You see, functions respond to state changes. The useMemo hook takes a function and returns the return value of that function. It caches that value to prevent spending additional effort re-rendering it, then returns it when one of the dependencies has changed.

This process is called memoization and it’s what helps to boost performance by remembering the value from a previous request so it can be used again without repeating all that math.

Use cases

The best use cases are going to be any time you’re working with heavy calculations where you want to store the value and use it on subsequent state changes. It can be a nice performance win, but using it too much can have the exact opposite effect by hogging your app’s memory.


useMemo( () => { // Code goes here }, []


When clicking the button, this mini-program indicates when a number is even or odd, then squares the value. I added lots of zeros to the loop to increase its computation power. It returns the value in spilt seconds and still works well due to the useMemo hook.

// UseMemo.js
import React, { useState, useMemo } from 'react' function Memo() { const [memoOne, setMemoOne] = useState(0); const incrementMemoOne = () => { setMemoOne(memoOne + 1) } const isEven = useMemo(() => { let i = 0 while (i < 2000000000) i++ return memoOne % 2 === 0 }, [memoOne]); const square = useMemo(()=> { console.log("squared the number"); for(var i=0; i < 200000000; i++); return memoOne * memoOne; }, [memoOne]); return ( Memo One - { memoOne } { isEven ? 'Even' : 'Odd' } { square } );
export default Memo


useMemo is a little like the useCallback hook, but the difference is that useMemo can store a memorized value from a function, where useCallback stores the memorized function itself.


The useCallback hook is another interesting one and the last section was sort of a spoiler alert for what it does.

As we just saw, useCallback works like the useMemo hook in that they both use memoization to cache something for later use. While useMemo stores a function’s calculation as a cached value, useCallback stores and returns a function.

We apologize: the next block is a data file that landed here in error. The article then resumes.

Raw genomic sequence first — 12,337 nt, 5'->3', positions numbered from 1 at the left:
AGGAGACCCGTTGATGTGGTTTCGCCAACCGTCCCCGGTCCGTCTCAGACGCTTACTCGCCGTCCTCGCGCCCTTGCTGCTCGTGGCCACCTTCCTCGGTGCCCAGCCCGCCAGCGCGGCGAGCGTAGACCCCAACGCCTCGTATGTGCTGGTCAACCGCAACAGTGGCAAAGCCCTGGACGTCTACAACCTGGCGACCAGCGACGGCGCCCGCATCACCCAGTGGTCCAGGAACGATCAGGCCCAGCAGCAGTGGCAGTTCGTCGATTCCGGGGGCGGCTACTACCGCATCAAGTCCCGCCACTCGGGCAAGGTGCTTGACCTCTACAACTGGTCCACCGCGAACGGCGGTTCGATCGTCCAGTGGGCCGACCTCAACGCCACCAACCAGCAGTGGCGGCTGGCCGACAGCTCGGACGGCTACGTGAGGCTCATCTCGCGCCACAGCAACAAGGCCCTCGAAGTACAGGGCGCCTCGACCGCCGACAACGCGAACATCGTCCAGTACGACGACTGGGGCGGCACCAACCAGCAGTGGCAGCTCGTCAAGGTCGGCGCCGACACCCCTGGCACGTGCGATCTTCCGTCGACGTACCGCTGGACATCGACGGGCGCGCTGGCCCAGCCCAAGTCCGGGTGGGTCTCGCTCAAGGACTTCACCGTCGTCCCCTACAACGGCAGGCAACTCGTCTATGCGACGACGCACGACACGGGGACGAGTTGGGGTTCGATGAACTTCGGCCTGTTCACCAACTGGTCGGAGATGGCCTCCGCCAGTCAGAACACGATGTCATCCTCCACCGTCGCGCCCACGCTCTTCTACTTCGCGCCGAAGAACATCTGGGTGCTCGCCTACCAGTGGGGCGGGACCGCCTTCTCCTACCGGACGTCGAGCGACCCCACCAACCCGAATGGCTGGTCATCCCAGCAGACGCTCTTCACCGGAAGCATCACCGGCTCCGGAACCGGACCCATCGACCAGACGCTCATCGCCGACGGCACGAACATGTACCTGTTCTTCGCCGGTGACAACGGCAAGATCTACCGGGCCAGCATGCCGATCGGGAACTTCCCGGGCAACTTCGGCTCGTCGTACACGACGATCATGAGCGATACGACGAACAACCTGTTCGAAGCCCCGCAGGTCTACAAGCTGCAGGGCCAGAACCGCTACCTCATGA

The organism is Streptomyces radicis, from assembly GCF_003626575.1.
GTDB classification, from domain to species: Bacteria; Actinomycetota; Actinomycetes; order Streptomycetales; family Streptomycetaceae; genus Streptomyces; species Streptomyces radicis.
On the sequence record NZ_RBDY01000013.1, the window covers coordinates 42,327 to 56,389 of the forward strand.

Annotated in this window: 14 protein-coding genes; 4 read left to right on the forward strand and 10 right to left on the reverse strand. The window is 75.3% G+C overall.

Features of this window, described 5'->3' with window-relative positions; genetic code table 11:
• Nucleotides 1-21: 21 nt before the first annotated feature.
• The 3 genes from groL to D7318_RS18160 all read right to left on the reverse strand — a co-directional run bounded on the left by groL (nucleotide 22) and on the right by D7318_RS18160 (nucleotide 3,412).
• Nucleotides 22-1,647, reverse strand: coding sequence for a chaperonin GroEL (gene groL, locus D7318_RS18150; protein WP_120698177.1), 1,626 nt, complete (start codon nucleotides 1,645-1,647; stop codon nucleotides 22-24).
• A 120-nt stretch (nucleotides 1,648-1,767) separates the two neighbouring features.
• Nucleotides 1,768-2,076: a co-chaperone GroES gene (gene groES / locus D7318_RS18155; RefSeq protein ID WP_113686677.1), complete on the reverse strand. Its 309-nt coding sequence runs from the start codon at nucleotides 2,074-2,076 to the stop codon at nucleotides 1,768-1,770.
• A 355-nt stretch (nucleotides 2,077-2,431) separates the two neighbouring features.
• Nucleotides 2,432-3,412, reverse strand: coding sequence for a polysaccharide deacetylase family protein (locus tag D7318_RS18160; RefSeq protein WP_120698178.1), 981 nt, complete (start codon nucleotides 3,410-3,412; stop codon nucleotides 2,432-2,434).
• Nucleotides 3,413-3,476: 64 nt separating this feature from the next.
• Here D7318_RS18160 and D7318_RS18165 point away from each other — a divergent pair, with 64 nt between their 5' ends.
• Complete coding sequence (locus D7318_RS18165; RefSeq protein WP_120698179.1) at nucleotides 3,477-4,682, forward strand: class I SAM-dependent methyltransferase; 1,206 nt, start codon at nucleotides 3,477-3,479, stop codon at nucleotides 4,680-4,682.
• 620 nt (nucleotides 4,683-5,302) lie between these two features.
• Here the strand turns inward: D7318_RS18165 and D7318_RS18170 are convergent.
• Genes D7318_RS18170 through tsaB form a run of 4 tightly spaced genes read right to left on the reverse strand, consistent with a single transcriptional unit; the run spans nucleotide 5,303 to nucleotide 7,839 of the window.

Use cases

Like useMemo, useCallback is a nice performance optimization in that it stores and returns a memoized callback and any of its dependencies without a re-render.


const getMemoizedCallback = useCallback ( () => { doSomething () }, []


{ useCallback, useState } from "react";
import CallbackChild from "./UseCallback-Child";
import "./App.css" export default function App() { const [toggle, setToggle] = useState(false); const [data, setData] = useState("I am a data that would not change at every render, thanks to the useCallback"); const returnFunction = useCallback( (name) => { return data + name; }, [data] ); return ( onClick={() => { setToggle(!toggle); }} > {" "} // Click To Toggle { toggle && h1. Toggling me no longer affects any function } ); }
// The Child component
import React, { useEffect } from "react"; function CallbackChild( { returnFunction }
) { useEffect(() => { console.log("FUNCTION WAS CALLED"); }, [returnFunction]); return { returnFunction(" Hook!") };
export default CallbackChild;


Final thoughts

There we go! We just looked at five super handy React hooks that I think often go overlooked. As with many roundups like this, we’re merely scratching the surface of these hooks. They each have their own nuances and considerations to take into account when you use them. But hopefully you have a nice high-level idea of what they are and when they might be a better fit than another hook you might reach for more often.

The best way to fully understand them is by practice. So I encourage you to practice using these hooks in your application for better understanding. For that, you can get way more in depth by checking out the following resources:

Source: https://css-tricks.com/react-hooks-the-deep-cuts/